Q: Should newspapers fact-check candidates? A: Define ‘fact check.’ Or maybe define ‘newspaper.’

16 Jan

A friend sent me the link to a post from the left-leaning Alternet (click here), about a brouhaha over whether the New York Times should be “fact checking” the presidential candidates. The dust-up started because, among other things, the Times reporters never called out GOP frontrunner Mitt Romney for falsely claiming in stump speeches that President Obama gives speeches “apologizing for America.” (One of the Times columnists did.)

So Arthur Brisbane, the Times’ “public editor” (AKA ombudsman), put it to his readers: Should Times reporters engage is fact checking the candidates’ claims in their stories? You can probably guess what readers said–loudly. (One sample: “Is this a joke? THIS IS YOUR JOB.”) His responses to the criticisms attracted even more scorn.

To be fair, I wonder how Brisbane was defining “fact checking.” He may have in mind a PolitiFact model of publishing “scorecards” and rating the “truthiness” of specific statements. The Times is NOT set up for that kind of blow-by-blow tracking, nor are many news organizations. Even when NPR pointed out Romney’s error on Jan. 10, its report cited Politifact.com as a source.

That’s not to let them off the hook, especially since there’s some uncomfortable prior history of the Times not being thorough in fact checking. (See: Judith Miller and the case for invading Iraq in 2003.) More profoundly, the news media are supposed to be the “Fourth Estate,” the so-called watchdog of those in authority (and those who would be in authority). A healthy, working democracy needs a vibrant, vigilant media: That’s Poli Sci 101. (Exhibit A: The tagline on the Columbia Journalism Review: “Strong Press, Strong Democracy.”)

So this is a matter of priorities and focus. What’s the goal of the Times’ campaign coverage? If I had to guess, I’d say they see their main job as telling people what happened or what was said on the campaign trail, day by day. Cleaning up the statements of candidates is secondary, something to do when or if possible or when there’s such an obvious howler that it can’t be ignored (or maybe if it’s just so easy to catch).

This isn’t the best way to cover a presidential campaign–what with the future of the country at stake and all–and I doubt anyone in the Times newsroom would say it was. I don’t believe many reporters want to give Romney or “the establishment” or even Obama a free pass. Most journalists have more professional integrity than that. (If you can’t believe that, maybe you can believe they’d just love to win a Pulitzer by uncovering the next Watergate.) I think the lapse in “fact checking” is more a matter of microeconomics than macroeconomics or ideology.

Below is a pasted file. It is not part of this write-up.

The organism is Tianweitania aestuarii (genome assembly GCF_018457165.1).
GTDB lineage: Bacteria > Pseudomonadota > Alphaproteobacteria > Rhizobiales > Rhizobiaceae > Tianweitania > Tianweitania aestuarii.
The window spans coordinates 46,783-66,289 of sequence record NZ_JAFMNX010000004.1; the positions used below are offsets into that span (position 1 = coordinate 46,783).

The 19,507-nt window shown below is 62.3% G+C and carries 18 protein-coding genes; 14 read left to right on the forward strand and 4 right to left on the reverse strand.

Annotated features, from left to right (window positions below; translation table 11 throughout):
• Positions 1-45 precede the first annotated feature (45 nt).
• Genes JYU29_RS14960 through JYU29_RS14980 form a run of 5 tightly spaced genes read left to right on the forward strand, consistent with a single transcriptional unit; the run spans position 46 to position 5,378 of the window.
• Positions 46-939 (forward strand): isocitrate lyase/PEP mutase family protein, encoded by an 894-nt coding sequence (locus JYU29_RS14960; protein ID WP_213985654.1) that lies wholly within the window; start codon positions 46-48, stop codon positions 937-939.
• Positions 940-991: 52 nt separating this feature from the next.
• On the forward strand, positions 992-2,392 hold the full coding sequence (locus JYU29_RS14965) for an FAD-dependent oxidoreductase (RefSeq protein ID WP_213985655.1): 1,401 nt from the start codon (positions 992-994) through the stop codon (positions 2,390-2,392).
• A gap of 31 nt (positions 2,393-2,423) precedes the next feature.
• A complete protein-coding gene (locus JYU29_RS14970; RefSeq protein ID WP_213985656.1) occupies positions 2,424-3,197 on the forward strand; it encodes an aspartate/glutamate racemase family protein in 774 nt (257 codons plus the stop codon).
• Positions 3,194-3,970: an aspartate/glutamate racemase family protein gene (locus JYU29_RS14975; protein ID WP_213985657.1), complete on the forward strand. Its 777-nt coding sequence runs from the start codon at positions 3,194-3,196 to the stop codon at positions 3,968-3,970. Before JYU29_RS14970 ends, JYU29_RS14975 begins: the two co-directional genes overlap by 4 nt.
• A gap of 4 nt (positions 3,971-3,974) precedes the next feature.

This problem is a result of ever-shrinking newsrooms being overwhelmed by an ever-expanding amounts of information and PR, especially coming from well-funded campaigns like Romney’s (and when the time comes, Obama’s). If the Times’ newsroom is like most others in the U.S., as well endowed as it is, it has likely cut its research staff to the bone, if not eliminated it altogether. At the same time, thanks to the handheld technology of iPhones and tablets and the glories of the Internet and 24/7 cable TV news, reporters must file multiple stories or updates each day, sometimes dozens. That simply leaves too much information for too few workers with too little time to sort, analyze and explain. I’m sure campaign managers have figured out that they can avoid a lot of close, timely scrutiny if they simply swamp the newsrooms.

Why is this happening, if it’s damaging the ability of reporters to actually do their jobs? The newsroom is not the boardroom. Corporations that own media outlets have been cutting newsroom staff and resources for more than a decade to increase their bottom lines. (Just a handful of multinational corporations own thousands of newspapers and other news outlets in the U.S.) The financial interests of company stockholders can trump the political interests of citizen stakeholders. Ironically, I’m convinced, this is penny wise and pound foolish, as the old saying goes: As news owners milk short-term profits by slashing reporting resources, they’re damaging their outlets’ long-term value in the process. Why would anyone pay for thin reporting or PR pass-alongs?

There’s one more log to throw on this fire: Thanks to the Citizens United decision, all corporations–including those that own media–can boot up their donations to political campaigns. (Tangential question: If corporations have First Amendment rights like individuals–and therefore can give money to political campaigns–shouldn’t they be allowed to vote? I’m confused. If “money is the mother’s milk of politics,” then the Supreme Court is inconsistent and ignoring reality.) The net effect: Corporate support for journalism (i.e., the public interest) is down. Corporate support for partisan politics (i.e., personal and company benefits) is up.

This isn’t a conspiracy. It’s just one of the results of a social and political culture that has more and more organized itself around self-interest and profit. So we don’t only get the government we deserve. We also get the government watchdogs we deserve.

~~

Postscript, Jan. 18: This pot continues to boil. Go here for a thoughtful discussion of the New York Times’ fact-checking controversy, courtesy of Lucas Graves and the Nieman Journalism Lab.

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One Response to “Q: Should newspapers fact-check candidates? A: Define ‘fact check.’ Or maybe define ‘newspaper.’”

  1. Mariella Stockmal January 16, 2012 at 5:35 pm #

    Reblogged this on Business Management Services.

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